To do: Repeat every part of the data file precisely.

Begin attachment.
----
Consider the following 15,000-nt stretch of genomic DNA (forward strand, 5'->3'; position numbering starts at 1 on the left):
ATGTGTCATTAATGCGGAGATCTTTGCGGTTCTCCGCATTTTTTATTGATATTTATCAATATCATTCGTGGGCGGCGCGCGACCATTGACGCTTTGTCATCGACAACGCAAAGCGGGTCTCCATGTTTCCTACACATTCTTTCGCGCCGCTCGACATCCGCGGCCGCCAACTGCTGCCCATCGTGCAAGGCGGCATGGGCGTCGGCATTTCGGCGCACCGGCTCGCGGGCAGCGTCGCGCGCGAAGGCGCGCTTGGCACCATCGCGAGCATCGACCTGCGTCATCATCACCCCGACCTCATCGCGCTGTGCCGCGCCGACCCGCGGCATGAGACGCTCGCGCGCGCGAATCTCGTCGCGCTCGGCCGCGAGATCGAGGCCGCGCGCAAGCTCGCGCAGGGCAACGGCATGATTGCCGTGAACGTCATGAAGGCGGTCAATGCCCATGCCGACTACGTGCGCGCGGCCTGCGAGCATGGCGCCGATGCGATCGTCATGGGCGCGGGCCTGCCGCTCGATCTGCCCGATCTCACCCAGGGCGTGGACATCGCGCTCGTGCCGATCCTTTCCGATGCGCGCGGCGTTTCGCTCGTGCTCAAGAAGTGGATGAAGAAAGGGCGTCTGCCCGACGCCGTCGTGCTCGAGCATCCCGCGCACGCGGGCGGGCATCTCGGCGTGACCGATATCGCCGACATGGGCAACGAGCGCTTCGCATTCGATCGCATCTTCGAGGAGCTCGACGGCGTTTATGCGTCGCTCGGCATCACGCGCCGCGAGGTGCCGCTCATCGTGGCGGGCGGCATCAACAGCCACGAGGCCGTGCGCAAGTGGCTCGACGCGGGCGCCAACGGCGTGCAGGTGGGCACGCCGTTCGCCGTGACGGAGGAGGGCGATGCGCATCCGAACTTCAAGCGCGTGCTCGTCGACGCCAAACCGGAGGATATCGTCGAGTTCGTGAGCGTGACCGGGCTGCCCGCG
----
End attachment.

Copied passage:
Consider the following 15,000-nt stretch of genomic DNA (forward strand, 5'->3'; position numbering starts at 1 on the left):
ATGTGTCATTAATGCGGAGATCTTTGCGGTTCTCCGCATTTTTTATTGATATTTATCAATATCATTCGTGGGCGGCGCGCGACCATTGACGCTTTGTCATCGACAACGCAAAGCGGGTCTCCATGTTTCCTACACATTCTTTCGCGCCGCTCGACATCCGCGGCCGCCAACTGCTGCCCATCGTGCAAGGCGGCATGGGCGTCGGCATTTCGGCGCACCGGCTCGCGGGCAGCGTCGCGCGCGAAGGCGCGCTTGGCACCATCGCGAGCATCGACCTGCGTCATCATCACCCCGACCTCATCGCGCTGTGCCGCGCCGACCCGCGGCATGAGACGCTCGCGCGCGCGAATCTCGTCGCGCTCGGCCGCGAGATCGAGGCCGCGCGCAAGCTCGCGCAGGGCAACGGCATGATTGCCGTGAACGTCATGAAGGCGGTCAATGCCCATGCCGACTACGTGCGCGCGGCCTGCGAGCATGGCGCCGATGCGATCGTCATGGGCGCGGGCCTGCCGCTCGATCTGCCCGATCTCACCCAGGGCGTGGACATCGCGCTCGTGCCGATCCTTTCCGATGCGCGCGGCGTTTCGCTCGTGCTCAAGAAGTGGATGAAGAAAGGGCGTCTGCCCGACGCCGTCGTGCTCGAGCATCCCGCGCACGCGGGCGGGCATCTCGGCGTGACCGATATCGCCGACATGGGCAACGAGCGCTTCGCATTCGATCGCATCTTCGAGGAGCTCGACGGCGTTTATGCGTCGCTCGGCATCACGCGCCGCGAGGTGCCGCTCATCGTGGCGGGCGGCATCAACAGCCACGAGGCCGTGCGCAAGTGGCTCGACGCGGGCGCCAACGGCGTGCAGGTGGGCACGCCGTTCGCCGTGACGGAGGAGGGCGATGCGCATCCGAACTTCAAGCGCGTGCTCGTCGACGCCAAACCGGAGGATATCGTCGAGTTCGTGAGCGTGACCGGGCTGCCCGCG